A long-overdue collection of work – one that really gets at the unusual appearance of Latin rhythms on the African scene of the postwar years! Latin sounds from Africa are nothing new, but they're one of those things that's always taken for granted, too – kind of assumed in most discussions of the rhythms from the 60s onward, but never explained as fully as might be needed! Given the already-great grooves going down on the continent for generations, it's surprising that African musicians might pick up styles from Cuba and the Caribbean – yet due to the vagaries of global cultural circulation, that's exactly what happened – and the music has never been the same ever since. This really well-done package offers up a range of tracks from the 50s through the 70s – showing some of the earliest African extrapolations of Latin styles – clearly enforcing the "Afro" in Afro-Cuban rhythms – then moving onto some later grooves that offer up some funkier styles too. The work's a bridge between the ethnographic sets on Honest Jons, and some of the tighter grooves you might find on a Soul Jazz collection – a wonderful blend of music, packaged beautifully too. Titles include "A Moins Que Namikosa" by Orchestra OK Jazz, "Rampa Rampa" by Orchestre Yaya Mas, "Quiero Wapacha" by Charles Lembe, "Ven Y Ven Y Ven" by Orchestre OK Jazz, "Vamos A Bailar" by Rio Band, "Guantanamo" by Laba Sosseh, "On Verra Ca" by Orchestre Baobab, "Mi Guajeo" by Orchestre N'Guewel, "N'Niyo" by Amara Toure, "Il N'Est Jamais Trop Tard" by Pierre Tchana & Orchestre Poly Rhythmo, "Africa Boogaloo" by Le Grande Kalle with Don Gonzalo & Manu Dibango, and "Adigbedoto" by Gnonnas Pedro. LP, Vinyl record album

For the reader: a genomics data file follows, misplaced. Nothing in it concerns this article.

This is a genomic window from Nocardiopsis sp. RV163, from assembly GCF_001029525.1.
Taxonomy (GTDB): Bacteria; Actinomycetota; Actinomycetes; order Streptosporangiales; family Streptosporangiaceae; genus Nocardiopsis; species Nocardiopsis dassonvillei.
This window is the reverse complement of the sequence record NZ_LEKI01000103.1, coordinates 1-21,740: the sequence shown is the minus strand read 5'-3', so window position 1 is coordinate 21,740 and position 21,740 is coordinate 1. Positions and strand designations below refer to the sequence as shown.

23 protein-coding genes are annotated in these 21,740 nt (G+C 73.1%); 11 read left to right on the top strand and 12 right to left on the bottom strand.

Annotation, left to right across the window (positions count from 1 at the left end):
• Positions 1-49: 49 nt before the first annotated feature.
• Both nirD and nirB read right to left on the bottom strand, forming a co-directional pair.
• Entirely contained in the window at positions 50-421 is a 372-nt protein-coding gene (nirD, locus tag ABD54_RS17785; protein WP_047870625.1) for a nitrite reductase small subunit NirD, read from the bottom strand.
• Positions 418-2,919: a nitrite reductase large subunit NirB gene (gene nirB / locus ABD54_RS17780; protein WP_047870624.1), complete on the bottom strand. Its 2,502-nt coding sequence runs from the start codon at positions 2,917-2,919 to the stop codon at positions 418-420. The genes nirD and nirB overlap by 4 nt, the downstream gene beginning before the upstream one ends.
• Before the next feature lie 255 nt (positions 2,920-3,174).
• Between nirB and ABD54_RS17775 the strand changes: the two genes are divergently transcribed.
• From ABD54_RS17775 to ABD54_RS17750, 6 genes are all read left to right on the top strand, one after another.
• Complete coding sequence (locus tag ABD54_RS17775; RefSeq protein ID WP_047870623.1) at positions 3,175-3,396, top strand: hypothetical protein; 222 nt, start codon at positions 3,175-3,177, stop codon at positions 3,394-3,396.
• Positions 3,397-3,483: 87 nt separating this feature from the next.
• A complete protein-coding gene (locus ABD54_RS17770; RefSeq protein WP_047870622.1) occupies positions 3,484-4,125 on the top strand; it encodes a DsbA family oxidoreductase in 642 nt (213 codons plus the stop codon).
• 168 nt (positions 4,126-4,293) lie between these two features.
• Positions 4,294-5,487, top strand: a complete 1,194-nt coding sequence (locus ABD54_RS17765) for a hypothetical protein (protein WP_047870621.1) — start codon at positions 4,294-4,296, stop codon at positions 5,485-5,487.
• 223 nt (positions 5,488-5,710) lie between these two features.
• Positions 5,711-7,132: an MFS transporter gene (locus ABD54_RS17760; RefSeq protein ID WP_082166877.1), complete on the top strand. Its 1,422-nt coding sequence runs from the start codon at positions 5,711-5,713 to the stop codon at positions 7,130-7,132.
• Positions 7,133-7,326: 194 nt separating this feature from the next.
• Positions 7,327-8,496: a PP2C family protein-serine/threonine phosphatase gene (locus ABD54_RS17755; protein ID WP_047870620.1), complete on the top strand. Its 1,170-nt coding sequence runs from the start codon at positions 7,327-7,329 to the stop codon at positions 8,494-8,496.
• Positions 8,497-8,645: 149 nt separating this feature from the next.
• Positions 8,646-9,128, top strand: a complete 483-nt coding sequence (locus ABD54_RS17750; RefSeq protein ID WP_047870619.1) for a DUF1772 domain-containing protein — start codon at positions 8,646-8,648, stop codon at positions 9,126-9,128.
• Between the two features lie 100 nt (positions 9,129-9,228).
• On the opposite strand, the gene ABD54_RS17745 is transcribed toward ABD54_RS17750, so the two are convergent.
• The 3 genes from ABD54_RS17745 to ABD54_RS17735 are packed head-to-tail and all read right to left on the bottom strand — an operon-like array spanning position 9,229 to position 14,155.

Possible matches7
CD, LP, Vinyl record album cover art
VariousAkwaba Abidjan – Afrofunk In 1970s Ivory Coast ... LP
Oriki (France), Mid 70s. New Copy 2LP ... $29.99
A fantastic collection of funk from the 70s scene in Ivory Coast – music that's every bit as heavy on jazz-based solos as it is on the grooves – with some especially strong sax lines that really give the tunes a lot of soul! The music here is nice and raw, and often very stripped-down in terms of presentation and production – never too polished or commercial, nor purposely tripped-out – and instead the vein of Afro Funk that's fantastically put-together right from the start, and which has plenty of appeal to fans of American funk from the same time! Lots of these artists clearly borrow the same James Brown influence that Nigerian funk work had in the early 70s – but they also work with very interesting and unique sounds throughout – especially on the reeds and keyboards, which cascade with lots of fresh phrasings and frenetic energy. There are vocals on some cuts, but the instrumentation is always what keeps things strong – and titles include "Tumba Safari" by Afro Train, "Chicken" by De Frank Jr, "Tink Tank" by Afro Soul System, "Issa" by Les Nidrou, "Secret Populaire" by Sewa Jacintho, "Ayee Menko" by De Frank Jr, "Femme D'Ajourd'hui (part 2)" by Moussa Doumbia, "Assalam Aleikoum" by Francis Kingsley, "Dankasa" by De Frank Jr, and "Mariage" by Moussa Doumbia. LP, Vinyl record album